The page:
THE CABINET: New Currency Progress

THE CABINET

Little pieces of paper, when stuffed into people's pockets or pock etbooks, wear out less quickly than big pieces. Also, little ones can be made into one-dollar bills more cheaply than big ones.

Because of these two simple facts, the Treasury Department long ago decided to reduce the size of the one-dollar bill from 7.7 in. by 3½ in. to 6% in. by 2⅝in., thereby saving the U. S. Government some $2,000,000 annually (TIME, June 6).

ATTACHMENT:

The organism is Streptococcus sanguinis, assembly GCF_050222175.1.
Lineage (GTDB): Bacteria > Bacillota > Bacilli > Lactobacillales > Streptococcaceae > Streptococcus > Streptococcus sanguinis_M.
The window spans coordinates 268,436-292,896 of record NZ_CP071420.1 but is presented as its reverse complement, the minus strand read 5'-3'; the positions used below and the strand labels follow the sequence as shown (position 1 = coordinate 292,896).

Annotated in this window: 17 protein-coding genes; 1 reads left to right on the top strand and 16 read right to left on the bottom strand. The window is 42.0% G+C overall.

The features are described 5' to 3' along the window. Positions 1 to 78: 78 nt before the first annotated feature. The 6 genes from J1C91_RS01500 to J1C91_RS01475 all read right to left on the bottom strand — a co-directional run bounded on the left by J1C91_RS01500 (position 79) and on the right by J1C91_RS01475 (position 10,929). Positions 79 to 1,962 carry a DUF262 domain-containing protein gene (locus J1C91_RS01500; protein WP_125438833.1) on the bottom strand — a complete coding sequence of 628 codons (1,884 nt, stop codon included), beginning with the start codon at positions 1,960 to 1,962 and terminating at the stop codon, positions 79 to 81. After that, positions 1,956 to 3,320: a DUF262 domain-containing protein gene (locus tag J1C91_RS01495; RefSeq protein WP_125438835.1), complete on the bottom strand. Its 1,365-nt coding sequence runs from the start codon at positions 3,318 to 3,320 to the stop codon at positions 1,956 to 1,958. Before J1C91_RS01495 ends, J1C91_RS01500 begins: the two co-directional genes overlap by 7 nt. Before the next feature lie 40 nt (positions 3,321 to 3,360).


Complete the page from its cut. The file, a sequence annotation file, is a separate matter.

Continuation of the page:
Last week the Bureau of Printing and Engraving gave out the fol lowing information concerning this change:

The new...

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